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Project Description
The Human Interface Project (HIP) is a tiny library for the .NET platform and Windows Presentation Foundation (WPF) aimed at making complex and/or mundane operations simple and elegant, for both end-users and developers.


hip:Link is the first component to be released as part of the Human Interface Project. It allows developers to construct complex dynamic bindings in a simple and familiar manner similar to that of events: you define a method or property in your code-behind and hip:Link will apply the result to a property you target in XAML, automatically re-evaluating it when its dependencies change. Dependencies are specified by the use of code-side attributes, meaning they are always right beside the definition, making it easy to see and verify what dependencies exist, unlike traditional WPF bindings in which the converter and converter parameters are defined in separate locations.

Here's an example of what you can do with hip:Link:

    Text="{hip:Link}" />

[DependsOn( "this.Title" )]
[DependsOn( "this.Editable" )]
private string Title_Text {
    get {
        if ( !String.IsNullOrEmpty( this.Title ) )
            return this.Title.Trim();
        else if ( this.Editable )
            return "Click to add a title.";
            return "Untitled";

One of the goals of hip:Link is to make the assignment of arbitrarily-complex definitions to properties in XAML as simple and concise as possible. The above example uses hip:Link's default naming convention, which is based on the assigned name of the target element ("Title") and the name of the property being set ("Text"). You can also explicitly specify the name of an existing property or parameterless method as the default (unnamed) parameter of the hip:Link directive. These identifiers point to members in the codebehind file corresponding to the xaml file the directive is used in:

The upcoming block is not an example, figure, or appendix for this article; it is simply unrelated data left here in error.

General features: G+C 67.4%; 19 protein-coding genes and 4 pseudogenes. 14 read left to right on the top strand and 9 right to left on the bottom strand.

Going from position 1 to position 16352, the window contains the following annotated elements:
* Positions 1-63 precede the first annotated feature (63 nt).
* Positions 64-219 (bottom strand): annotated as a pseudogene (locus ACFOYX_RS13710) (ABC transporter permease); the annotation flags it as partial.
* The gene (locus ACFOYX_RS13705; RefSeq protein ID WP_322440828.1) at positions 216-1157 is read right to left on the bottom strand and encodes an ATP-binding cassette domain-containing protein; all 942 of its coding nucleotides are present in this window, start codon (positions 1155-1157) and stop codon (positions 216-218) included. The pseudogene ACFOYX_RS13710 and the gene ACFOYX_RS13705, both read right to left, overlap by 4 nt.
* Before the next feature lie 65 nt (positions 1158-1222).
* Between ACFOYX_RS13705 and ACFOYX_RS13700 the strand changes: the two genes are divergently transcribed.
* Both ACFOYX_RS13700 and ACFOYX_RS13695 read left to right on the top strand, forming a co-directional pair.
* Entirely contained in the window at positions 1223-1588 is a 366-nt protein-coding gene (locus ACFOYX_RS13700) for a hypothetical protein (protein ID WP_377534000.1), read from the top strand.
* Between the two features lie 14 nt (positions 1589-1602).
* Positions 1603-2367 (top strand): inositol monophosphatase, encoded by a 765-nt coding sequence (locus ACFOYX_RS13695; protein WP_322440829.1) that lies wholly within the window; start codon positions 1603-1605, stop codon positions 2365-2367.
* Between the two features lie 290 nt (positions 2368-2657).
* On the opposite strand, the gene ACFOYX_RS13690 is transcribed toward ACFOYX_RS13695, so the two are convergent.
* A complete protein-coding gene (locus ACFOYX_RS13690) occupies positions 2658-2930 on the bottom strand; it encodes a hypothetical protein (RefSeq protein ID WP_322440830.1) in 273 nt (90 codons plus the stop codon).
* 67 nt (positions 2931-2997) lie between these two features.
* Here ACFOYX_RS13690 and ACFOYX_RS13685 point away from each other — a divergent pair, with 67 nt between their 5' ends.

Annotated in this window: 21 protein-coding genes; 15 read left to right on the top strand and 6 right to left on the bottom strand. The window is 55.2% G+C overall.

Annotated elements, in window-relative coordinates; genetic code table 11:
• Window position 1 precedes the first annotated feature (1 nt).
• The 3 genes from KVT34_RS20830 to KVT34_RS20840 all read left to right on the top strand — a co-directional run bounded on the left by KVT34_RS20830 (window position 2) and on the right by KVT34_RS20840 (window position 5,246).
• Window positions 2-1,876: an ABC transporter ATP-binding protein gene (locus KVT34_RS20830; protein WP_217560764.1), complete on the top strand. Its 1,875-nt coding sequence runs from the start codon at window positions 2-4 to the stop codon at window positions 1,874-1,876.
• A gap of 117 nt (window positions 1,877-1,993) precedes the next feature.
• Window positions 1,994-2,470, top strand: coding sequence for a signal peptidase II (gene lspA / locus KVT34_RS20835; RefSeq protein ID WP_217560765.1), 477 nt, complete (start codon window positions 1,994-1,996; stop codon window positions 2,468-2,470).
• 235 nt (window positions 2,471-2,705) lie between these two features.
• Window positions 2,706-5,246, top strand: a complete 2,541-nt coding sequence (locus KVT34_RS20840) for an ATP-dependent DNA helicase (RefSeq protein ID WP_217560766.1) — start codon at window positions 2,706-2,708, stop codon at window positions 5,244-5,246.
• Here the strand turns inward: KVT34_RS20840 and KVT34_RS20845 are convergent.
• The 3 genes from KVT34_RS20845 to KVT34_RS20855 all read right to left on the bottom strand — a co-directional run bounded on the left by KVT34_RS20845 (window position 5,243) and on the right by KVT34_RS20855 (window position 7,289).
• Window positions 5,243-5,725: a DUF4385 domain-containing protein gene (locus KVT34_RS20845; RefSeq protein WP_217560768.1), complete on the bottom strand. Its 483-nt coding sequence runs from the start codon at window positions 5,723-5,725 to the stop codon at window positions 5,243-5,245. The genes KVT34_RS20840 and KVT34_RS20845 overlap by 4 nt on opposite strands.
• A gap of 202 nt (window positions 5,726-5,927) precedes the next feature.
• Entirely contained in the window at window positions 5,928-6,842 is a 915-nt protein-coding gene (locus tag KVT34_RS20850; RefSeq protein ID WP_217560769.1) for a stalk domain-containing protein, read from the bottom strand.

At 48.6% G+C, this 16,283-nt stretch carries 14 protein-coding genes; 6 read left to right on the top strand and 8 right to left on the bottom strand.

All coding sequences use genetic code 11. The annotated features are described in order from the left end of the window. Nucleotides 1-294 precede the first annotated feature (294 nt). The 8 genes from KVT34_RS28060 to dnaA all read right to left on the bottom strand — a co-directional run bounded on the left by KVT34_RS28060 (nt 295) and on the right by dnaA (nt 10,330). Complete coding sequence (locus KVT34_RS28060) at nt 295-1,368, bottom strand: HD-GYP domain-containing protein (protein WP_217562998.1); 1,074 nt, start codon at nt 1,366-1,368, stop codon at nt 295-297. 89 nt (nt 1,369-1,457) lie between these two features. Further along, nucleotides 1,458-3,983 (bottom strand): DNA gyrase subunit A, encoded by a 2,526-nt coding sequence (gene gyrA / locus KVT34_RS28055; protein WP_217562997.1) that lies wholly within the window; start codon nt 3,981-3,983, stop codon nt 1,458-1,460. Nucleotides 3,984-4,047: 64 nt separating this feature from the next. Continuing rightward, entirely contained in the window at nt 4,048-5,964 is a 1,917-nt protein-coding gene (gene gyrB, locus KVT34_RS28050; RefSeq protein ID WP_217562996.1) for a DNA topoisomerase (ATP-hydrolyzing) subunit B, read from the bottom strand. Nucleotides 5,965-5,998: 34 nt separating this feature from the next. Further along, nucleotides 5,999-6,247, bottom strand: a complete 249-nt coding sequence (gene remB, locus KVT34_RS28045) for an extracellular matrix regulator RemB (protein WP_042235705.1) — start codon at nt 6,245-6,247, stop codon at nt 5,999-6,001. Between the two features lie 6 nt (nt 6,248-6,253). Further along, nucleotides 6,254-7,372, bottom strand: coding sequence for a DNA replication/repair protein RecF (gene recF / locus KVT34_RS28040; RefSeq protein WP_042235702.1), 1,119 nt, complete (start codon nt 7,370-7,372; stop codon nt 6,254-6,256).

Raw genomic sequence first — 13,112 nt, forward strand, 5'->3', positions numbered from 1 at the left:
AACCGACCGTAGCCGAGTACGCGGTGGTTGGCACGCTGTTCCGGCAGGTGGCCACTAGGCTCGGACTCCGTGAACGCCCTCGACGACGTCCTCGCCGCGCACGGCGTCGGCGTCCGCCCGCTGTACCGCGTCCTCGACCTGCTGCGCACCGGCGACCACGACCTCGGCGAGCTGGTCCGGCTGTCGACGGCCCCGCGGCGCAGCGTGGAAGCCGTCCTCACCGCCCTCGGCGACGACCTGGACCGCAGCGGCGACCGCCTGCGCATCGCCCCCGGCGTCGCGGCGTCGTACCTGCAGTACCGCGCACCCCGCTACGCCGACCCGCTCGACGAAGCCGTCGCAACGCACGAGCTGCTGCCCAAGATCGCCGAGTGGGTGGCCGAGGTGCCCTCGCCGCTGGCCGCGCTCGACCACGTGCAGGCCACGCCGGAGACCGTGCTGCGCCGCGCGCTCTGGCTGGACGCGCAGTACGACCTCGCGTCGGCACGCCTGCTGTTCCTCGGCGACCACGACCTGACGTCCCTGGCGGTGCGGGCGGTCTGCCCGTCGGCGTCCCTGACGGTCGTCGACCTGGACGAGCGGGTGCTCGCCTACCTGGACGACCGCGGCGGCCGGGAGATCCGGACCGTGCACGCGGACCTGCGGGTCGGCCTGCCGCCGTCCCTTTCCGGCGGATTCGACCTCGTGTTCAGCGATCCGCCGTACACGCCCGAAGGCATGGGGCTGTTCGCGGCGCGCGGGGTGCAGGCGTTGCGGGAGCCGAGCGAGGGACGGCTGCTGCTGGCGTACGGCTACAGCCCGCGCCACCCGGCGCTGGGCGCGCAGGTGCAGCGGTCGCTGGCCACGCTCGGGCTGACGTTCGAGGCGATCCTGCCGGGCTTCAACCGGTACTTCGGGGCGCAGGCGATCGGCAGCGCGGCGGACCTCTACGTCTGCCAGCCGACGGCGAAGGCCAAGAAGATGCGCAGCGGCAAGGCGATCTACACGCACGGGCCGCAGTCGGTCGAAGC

Text="{hip:Link GetTitle}" />

private string GetTitle() {
    return "I am a title with no dependencies!";

Note also that hip:Link supports private members, so your class can remain clean and tidy to the outside even if it has lots of hip:Link definitions.

Two-way bindings

Two-way binding (i.e. propagating changes back to dependencies) is supported automatically when you link to a property (the associated property setter is used if it exists). For methods and properties without an associated setter, an explicit "setback" method or property can be specified, which represents either a method that accepts a single 'object' parameter, or another property that has a setter. This is provided by the SetBack attribute:

<TextBox Text="{hip:Link GetTitle, SetBack=SetTitle}" />

private void SetTitle( object title ) {
    this.Title = (string)title;

Setback methods do not require DependsOn attributes because they do not directly affect the evaluation of the definition, and any changes they make to other dependencies should initiate the proper updates themselves (see Property change notifications below).


The magic of hip:Link comes from its ability to automatically re-evaluate a property definition when any of its declared dependencies change. In general, a dependency is any object or property mentioned within the body of a definition that a) is capable of changing, and b) affects the result of the definition. Pretty much every definition will have at least one dependency (if it doesn't, you can probably just declare the value of the property statically). Consider the following example:

    Foreground="{hip:Link GetTitleColor}" />

public Brush GetTitleColor() {
    if ( this.IsTitleInvalid )
        return Brushes.Red;
        return new BrushConverter().ConvertFromString( Settings.Default.TitleColor );

In this small method we are determining which color the Title TextBlock should have. We base this decision on a simple rule: if the title is "invalid" (whatever we may choose that to mean), color it red; otherwise, color it according to the user's established preference. This method has two direct dependencies: the local IsTitleInvalid property, and the TitleColor application setting. To tell hip:Link about these dependencies, we attach two DependsOn attributes to the method, like so:

[DependsOn( "this.IsTitleInvalid" )]
[DependsOn( "settings.TitleColor" )]
public Brush GetTitleColor() {
    if ( this.IsTitleInvalid )
        return Brushes.Red;
        return new BrushConverter().ConvertFromString( Settings.Default.TitleColor );

Now when either of those dependencies change, GetTitleColor will be re-evaluated and the Foreground property of the title TextBlock will be updated to reflect the new value. (See below for information on the "settings" dependency target.)